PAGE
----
When I was younger, my friends and I had great conversations. We laughed together, cried together, and shared the stuff of life. However, not once did I ever see a picture of what any of them had for dinner. Nor did we ever have a moment to moment journal of what our pervading emotion of the day was, complete with an emoji or two. Shoot. We didn’t even know what an emoji was.
Now, though, in this enlightened age, all I have to do is turn on my computer, swipe my phone, or pull out my tablet and all this information and more, oh, so much more, is eagerly available.
Let me be clear. I love people. A people person I am. Put me in a room with strangers and I’ll find a way to start a conversation with most of them and find out more about their lives.
But I do believe we have entered into the age of overshare. Whether it be stark details of an elementary school classmate’s colonoscopy, the political rantings and hate speech of a distant relative, or the vivid picture of a crusty sore on the arm of a former colleague, I feel I know too much these days.
Social media has swerved into a realm no one could have predicted. It is a world where personal boundaries are stretched, where what used to be intimate information is put on the plate for public consumption. In a doctor’s office recently, I sat a chair over from two young women who were going through the medical history form. They worked through it interview style, with one conversationally asking the other the questions on the form, then writing down the answers. They took no pause for even the most private questions, keeping their vocal registers at the same level they’d use for a talk in a loud bar.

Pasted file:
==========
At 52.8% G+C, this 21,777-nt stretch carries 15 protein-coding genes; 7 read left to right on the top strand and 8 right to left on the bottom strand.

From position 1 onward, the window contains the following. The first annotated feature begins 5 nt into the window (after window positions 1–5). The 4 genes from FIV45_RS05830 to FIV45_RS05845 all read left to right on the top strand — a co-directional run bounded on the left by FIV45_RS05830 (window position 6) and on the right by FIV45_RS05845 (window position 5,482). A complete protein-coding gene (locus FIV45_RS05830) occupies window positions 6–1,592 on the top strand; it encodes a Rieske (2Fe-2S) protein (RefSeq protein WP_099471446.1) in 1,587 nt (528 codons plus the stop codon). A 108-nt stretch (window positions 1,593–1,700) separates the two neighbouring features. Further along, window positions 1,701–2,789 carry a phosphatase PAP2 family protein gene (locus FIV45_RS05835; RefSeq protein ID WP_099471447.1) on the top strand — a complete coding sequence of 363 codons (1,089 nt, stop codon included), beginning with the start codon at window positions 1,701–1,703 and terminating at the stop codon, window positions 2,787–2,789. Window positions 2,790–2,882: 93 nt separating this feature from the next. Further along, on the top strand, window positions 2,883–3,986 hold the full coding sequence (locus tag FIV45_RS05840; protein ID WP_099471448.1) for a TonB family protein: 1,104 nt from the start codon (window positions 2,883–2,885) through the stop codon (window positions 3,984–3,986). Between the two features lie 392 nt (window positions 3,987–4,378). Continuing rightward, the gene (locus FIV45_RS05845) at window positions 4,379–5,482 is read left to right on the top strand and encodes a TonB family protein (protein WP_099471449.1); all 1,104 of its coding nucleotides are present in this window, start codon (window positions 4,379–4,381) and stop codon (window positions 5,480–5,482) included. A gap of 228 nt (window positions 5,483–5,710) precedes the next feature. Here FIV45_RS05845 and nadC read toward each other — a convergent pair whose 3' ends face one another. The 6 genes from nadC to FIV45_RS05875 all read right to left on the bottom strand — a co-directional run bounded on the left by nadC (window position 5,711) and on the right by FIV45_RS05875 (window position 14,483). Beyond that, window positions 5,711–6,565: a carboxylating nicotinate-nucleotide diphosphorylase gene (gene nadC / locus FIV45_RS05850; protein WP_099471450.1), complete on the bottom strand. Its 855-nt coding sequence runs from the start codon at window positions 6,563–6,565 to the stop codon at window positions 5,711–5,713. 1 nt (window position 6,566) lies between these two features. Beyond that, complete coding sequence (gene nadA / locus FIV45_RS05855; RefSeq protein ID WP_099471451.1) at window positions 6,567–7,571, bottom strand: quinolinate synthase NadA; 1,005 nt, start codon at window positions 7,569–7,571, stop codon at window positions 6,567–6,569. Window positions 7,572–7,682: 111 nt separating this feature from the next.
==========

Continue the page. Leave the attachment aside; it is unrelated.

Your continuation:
An older gentleman cleared his throat abruptly after one particularly personal detail from the interviewee echoed off the brightly lit walls. The twentysomethings, though, plowed on, even as the questions begat answers that would their mothers cringe.
Close to the end of the second page, the interviewer stopped and laughed. “Can you believe these questions?” she asked as she swept her hand over the sheet with her handwritten answers. “I’ve got to get a picture of this.” She pulled out her phone, focused and snapped a few pictures of the almost completed medical history and then moved in close to her friend, held the phone in front of them and after they’d both mashed their mouths into duck lips, snapped several more. She showed the phone to her friend, who swiped her finger across the screen and nodded.
“It’s fine for Reddit, but on Instagram, be sure you use that collage frame with the really cute bandaids on it. That way they’ll know the torture we’re having to go through at the doctor’s office!” They chortled as the phone holder fiddled momentarily with it.
“We’ve already got eight likes on Facebook,” she informed the other. “Maybe we’ll break 100 before you are done with your appointment!”
So I put it to you, dear friends. Are we in an age of overshare, or am I stuck in the past, thinking a little mystery about a person is a good thing?